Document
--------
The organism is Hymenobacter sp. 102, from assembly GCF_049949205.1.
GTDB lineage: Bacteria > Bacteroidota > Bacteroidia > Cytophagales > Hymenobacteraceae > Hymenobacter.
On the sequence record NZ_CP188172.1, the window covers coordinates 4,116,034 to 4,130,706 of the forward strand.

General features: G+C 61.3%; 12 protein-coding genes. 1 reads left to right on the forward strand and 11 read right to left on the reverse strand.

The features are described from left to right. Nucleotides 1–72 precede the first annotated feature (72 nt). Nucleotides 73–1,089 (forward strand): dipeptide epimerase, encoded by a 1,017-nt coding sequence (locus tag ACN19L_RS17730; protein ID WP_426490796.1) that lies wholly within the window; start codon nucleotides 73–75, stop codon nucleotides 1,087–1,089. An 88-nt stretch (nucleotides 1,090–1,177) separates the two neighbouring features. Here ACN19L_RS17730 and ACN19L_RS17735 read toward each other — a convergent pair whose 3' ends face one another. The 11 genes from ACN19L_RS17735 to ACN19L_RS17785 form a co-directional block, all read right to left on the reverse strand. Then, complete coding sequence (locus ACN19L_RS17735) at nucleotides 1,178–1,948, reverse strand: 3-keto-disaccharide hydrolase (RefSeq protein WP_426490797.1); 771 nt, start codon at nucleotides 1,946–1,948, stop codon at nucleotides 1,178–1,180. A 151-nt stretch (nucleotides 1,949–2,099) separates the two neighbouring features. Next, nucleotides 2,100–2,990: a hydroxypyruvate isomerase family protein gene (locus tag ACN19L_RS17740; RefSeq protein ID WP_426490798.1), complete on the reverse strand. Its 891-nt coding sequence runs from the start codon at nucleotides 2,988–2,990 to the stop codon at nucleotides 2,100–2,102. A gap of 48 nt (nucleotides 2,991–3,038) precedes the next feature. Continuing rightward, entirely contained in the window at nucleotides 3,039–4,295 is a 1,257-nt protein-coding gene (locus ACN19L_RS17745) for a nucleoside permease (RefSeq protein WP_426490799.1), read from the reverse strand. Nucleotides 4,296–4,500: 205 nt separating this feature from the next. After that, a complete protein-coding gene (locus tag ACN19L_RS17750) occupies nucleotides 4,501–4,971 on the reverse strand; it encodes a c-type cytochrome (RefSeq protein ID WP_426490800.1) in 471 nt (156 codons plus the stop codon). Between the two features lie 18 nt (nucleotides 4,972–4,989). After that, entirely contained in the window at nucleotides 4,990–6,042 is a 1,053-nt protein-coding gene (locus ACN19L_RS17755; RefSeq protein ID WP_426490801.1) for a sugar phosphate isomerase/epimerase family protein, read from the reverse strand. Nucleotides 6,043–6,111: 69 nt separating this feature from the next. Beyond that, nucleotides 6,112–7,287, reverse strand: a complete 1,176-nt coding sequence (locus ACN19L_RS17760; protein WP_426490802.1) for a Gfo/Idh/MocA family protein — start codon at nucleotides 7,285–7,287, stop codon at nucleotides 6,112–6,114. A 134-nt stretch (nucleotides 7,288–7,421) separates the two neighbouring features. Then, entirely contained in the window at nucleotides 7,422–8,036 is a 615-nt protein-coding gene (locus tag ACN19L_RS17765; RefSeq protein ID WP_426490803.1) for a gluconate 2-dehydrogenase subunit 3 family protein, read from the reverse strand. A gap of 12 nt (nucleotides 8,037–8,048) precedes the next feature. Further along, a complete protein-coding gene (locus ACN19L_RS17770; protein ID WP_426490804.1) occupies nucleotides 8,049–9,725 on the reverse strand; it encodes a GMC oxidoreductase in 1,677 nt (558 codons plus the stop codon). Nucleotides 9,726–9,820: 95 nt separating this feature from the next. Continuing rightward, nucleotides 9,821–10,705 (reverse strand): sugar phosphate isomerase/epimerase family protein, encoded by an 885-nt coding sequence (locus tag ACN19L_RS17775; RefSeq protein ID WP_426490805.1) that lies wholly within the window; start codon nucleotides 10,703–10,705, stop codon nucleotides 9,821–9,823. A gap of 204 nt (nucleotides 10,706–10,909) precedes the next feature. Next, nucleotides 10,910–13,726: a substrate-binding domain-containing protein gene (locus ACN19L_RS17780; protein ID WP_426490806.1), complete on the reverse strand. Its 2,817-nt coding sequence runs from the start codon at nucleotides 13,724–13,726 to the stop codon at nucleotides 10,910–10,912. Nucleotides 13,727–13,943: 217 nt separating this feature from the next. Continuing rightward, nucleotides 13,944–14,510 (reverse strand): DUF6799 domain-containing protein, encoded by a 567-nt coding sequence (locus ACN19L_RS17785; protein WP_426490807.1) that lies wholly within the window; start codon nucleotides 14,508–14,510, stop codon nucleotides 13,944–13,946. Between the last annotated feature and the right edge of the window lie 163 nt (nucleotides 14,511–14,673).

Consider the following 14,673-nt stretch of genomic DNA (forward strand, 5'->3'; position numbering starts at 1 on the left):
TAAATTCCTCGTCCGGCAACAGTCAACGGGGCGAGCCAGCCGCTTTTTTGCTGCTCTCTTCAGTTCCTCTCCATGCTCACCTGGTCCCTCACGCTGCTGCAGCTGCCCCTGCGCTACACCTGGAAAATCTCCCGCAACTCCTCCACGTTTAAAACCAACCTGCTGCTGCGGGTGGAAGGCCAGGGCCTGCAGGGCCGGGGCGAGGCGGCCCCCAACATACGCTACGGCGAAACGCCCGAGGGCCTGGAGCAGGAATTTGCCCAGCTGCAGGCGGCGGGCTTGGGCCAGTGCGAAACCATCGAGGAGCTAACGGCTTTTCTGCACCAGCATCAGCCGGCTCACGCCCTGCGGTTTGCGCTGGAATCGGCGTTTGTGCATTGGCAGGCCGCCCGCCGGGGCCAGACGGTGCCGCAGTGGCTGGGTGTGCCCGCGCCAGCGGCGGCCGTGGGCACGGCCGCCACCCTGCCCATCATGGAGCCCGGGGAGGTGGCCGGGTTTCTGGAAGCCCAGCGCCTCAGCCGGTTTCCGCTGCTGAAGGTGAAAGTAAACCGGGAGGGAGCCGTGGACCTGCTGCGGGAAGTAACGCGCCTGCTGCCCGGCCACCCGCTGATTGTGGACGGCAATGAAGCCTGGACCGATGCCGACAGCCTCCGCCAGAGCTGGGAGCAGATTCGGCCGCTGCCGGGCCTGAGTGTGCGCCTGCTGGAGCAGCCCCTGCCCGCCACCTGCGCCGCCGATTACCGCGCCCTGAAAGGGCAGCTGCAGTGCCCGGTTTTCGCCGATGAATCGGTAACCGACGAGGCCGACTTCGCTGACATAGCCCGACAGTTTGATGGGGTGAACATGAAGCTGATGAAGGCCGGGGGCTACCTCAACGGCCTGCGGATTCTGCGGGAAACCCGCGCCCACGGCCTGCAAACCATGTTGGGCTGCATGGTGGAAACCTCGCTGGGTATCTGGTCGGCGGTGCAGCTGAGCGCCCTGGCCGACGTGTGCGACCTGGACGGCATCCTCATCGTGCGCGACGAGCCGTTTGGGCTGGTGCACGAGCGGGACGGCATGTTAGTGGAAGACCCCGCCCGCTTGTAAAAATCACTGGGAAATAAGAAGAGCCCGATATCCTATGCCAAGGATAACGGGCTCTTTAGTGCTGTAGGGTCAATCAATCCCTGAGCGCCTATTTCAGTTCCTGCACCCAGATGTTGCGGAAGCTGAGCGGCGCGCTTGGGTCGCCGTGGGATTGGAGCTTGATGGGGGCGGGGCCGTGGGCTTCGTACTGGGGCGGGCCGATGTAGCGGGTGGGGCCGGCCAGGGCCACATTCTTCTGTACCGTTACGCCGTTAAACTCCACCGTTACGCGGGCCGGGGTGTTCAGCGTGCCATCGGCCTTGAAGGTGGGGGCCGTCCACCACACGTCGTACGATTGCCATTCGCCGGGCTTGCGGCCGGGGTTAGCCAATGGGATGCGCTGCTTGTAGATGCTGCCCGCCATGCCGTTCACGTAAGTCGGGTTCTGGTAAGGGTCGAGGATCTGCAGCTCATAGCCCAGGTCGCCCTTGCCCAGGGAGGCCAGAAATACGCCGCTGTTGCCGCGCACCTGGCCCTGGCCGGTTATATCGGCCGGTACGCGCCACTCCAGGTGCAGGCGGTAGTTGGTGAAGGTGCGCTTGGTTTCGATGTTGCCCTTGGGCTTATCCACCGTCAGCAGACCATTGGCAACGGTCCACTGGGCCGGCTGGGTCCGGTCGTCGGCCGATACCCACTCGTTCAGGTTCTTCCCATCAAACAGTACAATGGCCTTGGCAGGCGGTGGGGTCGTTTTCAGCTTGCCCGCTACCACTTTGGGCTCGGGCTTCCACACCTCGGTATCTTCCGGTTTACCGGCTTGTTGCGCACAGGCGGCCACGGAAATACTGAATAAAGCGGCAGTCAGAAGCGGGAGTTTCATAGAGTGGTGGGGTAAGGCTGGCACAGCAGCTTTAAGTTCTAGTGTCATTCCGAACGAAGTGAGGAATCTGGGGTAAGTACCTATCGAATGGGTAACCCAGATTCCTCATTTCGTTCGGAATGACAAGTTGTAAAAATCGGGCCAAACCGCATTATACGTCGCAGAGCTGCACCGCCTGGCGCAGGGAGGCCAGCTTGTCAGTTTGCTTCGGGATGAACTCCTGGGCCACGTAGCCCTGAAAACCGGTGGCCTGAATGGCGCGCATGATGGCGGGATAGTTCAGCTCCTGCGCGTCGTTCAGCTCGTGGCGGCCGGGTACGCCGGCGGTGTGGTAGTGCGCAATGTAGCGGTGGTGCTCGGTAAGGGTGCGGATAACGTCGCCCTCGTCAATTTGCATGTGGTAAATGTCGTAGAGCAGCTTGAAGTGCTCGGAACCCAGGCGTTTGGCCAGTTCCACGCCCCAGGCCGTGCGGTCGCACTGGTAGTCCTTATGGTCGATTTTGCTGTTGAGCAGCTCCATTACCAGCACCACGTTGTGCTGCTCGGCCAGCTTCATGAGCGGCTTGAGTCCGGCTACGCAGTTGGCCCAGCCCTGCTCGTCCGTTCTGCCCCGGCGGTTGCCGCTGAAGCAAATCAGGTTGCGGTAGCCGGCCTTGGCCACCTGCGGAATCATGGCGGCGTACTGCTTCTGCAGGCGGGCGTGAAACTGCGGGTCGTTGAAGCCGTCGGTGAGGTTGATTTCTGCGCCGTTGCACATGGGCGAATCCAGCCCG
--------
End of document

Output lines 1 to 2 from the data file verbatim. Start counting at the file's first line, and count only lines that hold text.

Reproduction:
The organism is Hymenobacter sp. 102, from assembly GCF_049949205.1.
GTDB lineage: Bacteria > Bacteroidota > Bacteroidia > Cytophagales > Hymenobacteraceae > Hymenobacter.